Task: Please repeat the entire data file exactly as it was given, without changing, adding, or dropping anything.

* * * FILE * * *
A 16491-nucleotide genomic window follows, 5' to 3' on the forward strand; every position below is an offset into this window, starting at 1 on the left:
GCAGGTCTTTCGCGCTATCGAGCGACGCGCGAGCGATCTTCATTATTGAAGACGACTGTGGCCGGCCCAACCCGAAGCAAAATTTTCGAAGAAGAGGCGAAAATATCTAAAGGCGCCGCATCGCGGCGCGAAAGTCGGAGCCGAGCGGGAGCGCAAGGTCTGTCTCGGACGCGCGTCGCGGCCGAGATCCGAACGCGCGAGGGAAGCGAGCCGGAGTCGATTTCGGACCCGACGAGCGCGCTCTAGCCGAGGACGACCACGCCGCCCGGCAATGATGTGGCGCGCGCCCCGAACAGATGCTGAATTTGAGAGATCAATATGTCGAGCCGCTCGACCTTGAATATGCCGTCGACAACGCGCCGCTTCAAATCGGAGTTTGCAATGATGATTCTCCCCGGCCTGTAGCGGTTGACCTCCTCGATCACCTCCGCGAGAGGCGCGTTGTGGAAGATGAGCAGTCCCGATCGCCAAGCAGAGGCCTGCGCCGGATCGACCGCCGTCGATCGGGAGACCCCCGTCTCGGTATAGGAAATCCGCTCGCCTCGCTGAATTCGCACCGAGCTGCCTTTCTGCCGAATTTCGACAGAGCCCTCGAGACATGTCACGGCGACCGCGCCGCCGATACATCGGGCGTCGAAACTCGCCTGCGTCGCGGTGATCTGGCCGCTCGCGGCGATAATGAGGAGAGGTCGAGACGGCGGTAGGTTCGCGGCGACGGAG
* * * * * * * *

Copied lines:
A 16491-nucleotide genomic window follows, 5' to 3' on the forward strand; every position below is an offset into this window, starting at 1 on the left:
GCAGGTCTTTCGCGCTATCGAGCGACGCGCGAGCGATCTTCATTATTGAAGACGACTGTGGCCGGCCCAACCCGAAGCAAAATTTTCGAAGAAGAGGCGAAAATATCTAAAGGCGCCGCATCGCGGCGCGAAAGTCGGAGCCGAGCGGGAGCGCAAGGTCTGTCTCGGACGCGCGTCGCGGCCGAGATCCGAACGCGCGAGGGAAGCGAGCCGGAGTCGATTTCGGACCCGACGAGCGCGCTCTAGCCGAGGACGACCACGCCGCCCGGCAATGATGTGGCGCGCGCCCCGAACAGATGCTGAATTTGAGAGATCAATATGTCGAGCCGCTCGACCTTGAATATGCCGTCGACAACGCGCCGCTTCAAATCGGAGTTTGCAATGATGATTCTCCCCGGCCTGTAGCGGTTGACCTCCTCGATCACCTCCGCGAGAGGCGCGTTGTGGAAGATGAGCAGTCCCGATCGCCAAGCAGAGGCCTGCGCCGGATCGACCGCCGTCGATCGGGAGACCCCCGTCTCGGTATAGGAAATCCGCTCGCCTCGCTGAATTCGCACCGAGCTGCCTTTCTGCCGAATTTCGACAGAGCCCTCGAGACATGTCACGGCGACCGCGCCGCCGATACATCGGGCGTCGAAACTCGCCTGCGTCGCGGTGATCTGGCCGCTCGCGGCGATAATGAGGAGAGGTCGAGACGGCGGTAGGTTCGCGGCGACGGAG